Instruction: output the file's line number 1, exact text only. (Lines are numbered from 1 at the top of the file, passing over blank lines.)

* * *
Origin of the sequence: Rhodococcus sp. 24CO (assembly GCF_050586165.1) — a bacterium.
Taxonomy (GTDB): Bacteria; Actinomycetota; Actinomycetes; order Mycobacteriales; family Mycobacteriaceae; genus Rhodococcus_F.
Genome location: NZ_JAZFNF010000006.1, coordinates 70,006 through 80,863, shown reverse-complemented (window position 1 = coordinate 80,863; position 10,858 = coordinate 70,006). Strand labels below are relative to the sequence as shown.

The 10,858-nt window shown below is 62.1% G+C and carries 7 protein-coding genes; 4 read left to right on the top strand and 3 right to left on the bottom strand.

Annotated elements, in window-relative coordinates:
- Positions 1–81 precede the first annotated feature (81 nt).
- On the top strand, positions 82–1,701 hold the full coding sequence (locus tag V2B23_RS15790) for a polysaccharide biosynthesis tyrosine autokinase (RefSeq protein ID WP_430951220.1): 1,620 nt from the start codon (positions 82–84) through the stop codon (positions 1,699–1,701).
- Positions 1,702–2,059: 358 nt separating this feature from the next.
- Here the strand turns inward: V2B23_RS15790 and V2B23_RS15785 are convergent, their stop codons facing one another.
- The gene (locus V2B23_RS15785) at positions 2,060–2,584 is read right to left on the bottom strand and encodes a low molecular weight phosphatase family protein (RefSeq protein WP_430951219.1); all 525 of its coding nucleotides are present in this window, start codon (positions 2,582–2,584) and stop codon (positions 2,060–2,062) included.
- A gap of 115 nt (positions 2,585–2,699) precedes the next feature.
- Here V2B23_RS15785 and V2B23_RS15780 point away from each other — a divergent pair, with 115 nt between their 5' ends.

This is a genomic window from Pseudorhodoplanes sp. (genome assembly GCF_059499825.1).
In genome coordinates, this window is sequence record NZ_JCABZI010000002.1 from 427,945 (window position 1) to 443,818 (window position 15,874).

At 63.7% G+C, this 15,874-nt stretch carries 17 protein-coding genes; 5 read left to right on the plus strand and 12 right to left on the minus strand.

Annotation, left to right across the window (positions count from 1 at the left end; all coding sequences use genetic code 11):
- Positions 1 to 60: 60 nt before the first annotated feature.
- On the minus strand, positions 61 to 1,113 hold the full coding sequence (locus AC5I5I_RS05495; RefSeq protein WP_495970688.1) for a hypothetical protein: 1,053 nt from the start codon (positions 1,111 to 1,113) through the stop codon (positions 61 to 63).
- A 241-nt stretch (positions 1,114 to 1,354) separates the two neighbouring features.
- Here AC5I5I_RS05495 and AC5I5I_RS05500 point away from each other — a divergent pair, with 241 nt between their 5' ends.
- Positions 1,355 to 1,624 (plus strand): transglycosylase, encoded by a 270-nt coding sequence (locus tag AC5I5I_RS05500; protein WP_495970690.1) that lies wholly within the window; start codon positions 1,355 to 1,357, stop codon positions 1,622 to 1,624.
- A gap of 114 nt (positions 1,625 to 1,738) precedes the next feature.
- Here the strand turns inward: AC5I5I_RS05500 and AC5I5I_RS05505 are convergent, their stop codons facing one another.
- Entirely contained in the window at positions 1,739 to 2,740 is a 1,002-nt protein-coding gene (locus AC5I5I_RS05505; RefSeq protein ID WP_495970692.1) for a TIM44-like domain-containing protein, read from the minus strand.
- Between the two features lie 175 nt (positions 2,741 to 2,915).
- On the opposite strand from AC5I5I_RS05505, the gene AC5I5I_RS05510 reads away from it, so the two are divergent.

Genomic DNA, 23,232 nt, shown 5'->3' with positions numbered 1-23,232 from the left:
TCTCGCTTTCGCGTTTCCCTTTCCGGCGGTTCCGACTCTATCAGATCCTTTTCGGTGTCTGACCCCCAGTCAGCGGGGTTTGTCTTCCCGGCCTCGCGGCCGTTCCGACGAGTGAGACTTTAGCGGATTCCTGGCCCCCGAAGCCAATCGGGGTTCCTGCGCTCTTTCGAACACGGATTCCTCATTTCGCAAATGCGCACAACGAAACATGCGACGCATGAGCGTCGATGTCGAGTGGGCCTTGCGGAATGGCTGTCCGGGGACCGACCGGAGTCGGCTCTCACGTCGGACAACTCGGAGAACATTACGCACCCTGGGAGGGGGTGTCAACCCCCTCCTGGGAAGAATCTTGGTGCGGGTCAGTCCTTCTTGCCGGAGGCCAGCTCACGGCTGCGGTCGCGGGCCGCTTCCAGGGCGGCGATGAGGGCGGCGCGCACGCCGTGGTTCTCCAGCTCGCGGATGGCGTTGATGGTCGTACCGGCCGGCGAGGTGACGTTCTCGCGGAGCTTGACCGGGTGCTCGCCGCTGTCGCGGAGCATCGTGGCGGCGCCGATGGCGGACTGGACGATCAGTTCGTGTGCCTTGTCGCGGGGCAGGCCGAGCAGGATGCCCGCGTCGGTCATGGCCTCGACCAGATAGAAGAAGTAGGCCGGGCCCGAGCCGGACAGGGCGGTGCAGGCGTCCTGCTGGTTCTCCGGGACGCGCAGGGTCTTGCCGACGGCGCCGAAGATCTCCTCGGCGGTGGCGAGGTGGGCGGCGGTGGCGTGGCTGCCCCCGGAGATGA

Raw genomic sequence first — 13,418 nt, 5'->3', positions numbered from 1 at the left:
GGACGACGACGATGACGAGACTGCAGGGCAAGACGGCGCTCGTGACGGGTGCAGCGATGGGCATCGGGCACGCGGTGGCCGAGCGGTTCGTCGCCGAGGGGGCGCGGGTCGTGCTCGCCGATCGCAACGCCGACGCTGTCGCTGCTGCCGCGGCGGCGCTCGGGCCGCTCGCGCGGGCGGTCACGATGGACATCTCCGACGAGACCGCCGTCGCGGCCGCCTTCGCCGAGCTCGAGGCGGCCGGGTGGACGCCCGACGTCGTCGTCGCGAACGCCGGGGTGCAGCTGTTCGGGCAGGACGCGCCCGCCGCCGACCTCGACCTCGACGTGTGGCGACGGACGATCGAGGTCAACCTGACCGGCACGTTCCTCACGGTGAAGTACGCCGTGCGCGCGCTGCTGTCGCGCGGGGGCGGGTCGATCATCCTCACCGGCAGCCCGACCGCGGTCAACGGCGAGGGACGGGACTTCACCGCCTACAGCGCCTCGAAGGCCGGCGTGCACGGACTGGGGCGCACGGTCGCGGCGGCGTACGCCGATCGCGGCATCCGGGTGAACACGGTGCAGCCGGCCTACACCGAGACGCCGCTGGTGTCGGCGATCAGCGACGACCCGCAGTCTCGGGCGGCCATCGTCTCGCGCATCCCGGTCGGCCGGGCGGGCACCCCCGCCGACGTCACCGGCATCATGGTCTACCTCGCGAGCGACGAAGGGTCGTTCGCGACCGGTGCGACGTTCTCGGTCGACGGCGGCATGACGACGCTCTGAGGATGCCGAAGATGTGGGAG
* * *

Origin of the sequence: Rhodococcus sp. 24CO (assembly GCF_050586165.1) — a bacterium.